Alice’s Adventures in Wonderland, Illustrated by Salvador Dalí in 1969, Finally Gets Reissued

Josh Jones is a writer and musician based in Durham, NC. Follow him at @jdmagness

What Voltaire Meant When He Said That “We Must Cultivate Our Garden”: An Animated Introduction

“Voltaire’s goal in writing [his 1759 satire Candide] was to destroy the optimism of his times,” says Alain de Botton in the School of Life video above, “an optimism that centered around science, love, technical progress, and a faith in reason.” These beliefs were folly, Voltaire thought: the transfer of faith from a providential God to a perfect, clockwork universe. Candide satirizes this happy rationalism in Doctor Pangloss, whose belief that ours is the best of possible worlds comes directly from the philosophical optimism of Gottfried Leibniz.

The preponderance of the evidence, Voltaire made abundantly clear in the novel’s series of increasingly horrific episodes, points toward a blind, indifferent universe full of needless cruelty and chaos. “Hope was, he felt, a disease,” de Botton says, and “it was Voltaire’s generous goal to try and cure us of it.” But as everyone who has read Candide (or read a summary or brief notes on Candide) knows, the novel does not end with despair, but on a “Stoic note.”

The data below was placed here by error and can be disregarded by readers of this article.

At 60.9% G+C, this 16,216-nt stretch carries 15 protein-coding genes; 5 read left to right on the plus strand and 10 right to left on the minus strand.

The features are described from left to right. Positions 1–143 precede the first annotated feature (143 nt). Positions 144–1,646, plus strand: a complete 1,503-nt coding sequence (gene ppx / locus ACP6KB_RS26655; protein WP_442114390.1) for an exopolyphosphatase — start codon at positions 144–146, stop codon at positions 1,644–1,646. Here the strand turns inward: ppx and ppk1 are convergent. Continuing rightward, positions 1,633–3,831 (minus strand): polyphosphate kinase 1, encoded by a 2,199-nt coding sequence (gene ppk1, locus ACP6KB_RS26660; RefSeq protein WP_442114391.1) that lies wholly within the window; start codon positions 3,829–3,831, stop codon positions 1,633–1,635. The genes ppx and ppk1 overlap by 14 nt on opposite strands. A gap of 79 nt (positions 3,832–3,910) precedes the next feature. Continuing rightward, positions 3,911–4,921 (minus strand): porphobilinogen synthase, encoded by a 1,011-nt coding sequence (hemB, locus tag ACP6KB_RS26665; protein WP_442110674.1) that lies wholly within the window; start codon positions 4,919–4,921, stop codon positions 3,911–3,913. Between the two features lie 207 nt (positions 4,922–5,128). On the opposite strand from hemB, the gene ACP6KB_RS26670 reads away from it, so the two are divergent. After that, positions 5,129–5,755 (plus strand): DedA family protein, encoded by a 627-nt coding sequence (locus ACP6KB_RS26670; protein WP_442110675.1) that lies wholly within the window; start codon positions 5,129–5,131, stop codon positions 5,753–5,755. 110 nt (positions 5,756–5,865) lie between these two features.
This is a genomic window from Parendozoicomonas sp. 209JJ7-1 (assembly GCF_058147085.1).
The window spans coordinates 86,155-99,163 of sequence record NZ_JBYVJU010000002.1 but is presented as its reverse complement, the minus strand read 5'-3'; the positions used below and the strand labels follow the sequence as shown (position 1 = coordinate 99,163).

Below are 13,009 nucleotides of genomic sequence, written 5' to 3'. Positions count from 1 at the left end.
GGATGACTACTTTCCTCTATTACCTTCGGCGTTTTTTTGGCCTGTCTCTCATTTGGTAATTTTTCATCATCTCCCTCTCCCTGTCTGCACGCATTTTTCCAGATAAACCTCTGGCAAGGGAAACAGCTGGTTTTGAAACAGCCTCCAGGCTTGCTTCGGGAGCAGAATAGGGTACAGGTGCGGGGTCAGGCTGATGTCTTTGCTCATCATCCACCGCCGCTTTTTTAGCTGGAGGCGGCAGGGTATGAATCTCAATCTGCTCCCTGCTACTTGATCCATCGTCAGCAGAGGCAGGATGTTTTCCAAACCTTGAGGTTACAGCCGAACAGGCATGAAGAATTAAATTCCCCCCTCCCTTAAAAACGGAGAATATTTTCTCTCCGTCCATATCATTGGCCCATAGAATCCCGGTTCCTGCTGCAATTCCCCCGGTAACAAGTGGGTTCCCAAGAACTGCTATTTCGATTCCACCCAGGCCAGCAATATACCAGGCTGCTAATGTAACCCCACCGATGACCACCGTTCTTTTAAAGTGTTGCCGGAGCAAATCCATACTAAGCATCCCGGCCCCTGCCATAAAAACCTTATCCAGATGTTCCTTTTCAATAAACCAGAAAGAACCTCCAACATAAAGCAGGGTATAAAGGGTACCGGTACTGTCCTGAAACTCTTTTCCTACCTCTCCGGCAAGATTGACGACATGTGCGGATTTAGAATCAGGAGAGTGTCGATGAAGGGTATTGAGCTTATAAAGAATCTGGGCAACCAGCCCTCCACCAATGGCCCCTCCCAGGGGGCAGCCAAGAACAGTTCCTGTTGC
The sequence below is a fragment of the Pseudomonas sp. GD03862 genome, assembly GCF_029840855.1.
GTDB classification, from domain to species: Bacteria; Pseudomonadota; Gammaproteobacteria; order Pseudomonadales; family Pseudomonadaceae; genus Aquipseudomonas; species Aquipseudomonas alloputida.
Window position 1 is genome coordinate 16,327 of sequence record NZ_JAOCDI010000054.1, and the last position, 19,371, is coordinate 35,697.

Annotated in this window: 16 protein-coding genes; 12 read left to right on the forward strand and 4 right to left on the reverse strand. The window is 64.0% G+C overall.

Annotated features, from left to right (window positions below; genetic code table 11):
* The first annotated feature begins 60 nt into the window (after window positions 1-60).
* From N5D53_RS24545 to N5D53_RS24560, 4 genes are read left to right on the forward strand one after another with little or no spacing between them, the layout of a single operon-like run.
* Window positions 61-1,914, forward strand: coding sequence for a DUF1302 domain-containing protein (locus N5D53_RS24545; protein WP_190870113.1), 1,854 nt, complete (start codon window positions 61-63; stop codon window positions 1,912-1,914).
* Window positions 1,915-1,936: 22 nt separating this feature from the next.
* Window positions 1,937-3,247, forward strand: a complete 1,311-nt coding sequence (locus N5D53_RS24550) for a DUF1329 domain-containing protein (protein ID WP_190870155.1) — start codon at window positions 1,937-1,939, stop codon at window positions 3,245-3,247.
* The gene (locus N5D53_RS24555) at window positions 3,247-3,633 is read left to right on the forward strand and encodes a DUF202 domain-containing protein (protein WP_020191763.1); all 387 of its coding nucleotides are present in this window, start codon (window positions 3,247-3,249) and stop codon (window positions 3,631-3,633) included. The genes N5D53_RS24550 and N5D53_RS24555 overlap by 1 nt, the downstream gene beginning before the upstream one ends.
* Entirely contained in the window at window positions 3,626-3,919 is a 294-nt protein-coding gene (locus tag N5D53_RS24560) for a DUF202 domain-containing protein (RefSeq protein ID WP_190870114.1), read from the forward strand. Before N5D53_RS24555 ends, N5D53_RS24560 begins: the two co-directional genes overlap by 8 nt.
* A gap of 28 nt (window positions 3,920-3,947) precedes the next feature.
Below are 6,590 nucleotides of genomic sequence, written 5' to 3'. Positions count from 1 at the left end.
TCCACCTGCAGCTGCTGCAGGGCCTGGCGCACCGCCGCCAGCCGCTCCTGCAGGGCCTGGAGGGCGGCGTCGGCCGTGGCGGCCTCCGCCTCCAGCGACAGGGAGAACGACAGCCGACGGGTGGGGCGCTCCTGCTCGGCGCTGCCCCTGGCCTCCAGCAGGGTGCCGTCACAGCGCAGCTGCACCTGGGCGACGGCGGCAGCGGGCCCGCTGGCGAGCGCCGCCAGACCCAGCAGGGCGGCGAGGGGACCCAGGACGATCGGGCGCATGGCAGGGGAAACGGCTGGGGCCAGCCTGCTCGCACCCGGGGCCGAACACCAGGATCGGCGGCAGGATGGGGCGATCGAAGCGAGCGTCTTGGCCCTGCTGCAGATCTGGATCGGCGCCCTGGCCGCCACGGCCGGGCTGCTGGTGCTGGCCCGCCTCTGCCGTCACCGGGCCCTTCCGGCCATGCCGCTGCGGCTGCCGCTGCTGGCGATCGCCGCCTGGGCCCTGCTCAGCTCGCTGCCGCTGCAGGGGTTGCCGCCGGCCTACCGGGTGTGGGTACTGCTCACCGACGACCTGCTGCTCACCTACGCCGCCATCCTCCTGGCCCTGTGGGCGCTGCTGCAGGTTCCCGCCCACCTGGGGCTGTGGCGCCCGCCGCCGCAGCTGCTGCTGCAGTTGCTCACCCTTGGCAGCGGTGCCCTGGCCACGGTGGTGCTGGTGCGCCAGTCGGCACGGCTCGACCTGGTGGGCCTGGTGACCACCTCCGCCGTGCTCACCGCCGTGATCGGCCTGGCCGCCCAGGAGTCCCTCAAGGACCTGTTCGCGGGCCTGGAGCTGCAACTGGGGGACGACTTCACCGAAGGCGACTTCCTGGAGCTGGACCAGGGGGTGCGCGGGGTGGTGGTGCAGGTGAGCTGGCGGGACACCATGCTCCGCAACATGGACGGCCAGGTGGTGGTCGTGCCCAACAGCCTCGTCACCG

After enduring immense suffering on their many travels, Candide and his companions settle in Turkey, where they meet an old man sitting quietly under a tree. He tells them about his philosophy, how he abstains from politics and simply cultivates the fruits of his garden for market as his sole concern. Invited to feast with the man and his family, they remark upon the luxurious ease in which they live and learn that they do so on a fairly small plot of land.

Voltaire loved to goose his largely Christian readers and delighted in putting the novel’s parting wisdom, “arguably the most important adage in modern philosophy,” in the mouth of an Islamic character: Il faut cultiver notre jardin, “we must cultivate our garden.” What does this mean? De Botton interprets the line in the literal spirit with which the character known only as “the Turk” delivers it: we should keep a “safe distance between ourselves and the world.”

We should not, that is, become overly engaged in politics, and should devote ourselves to tending our own livelihood and welfare, not taking more than we need. We should leave our neighbors alone and not bother about what they do in their gardens. To be at peace in the world, Voltaire argued, we must accept the world as it is, not as we want it to be, and give up utopian ideas of societies perfected by science and reason. In short, to “tie our personal moods” to human affairs writ large is to invite endless misery.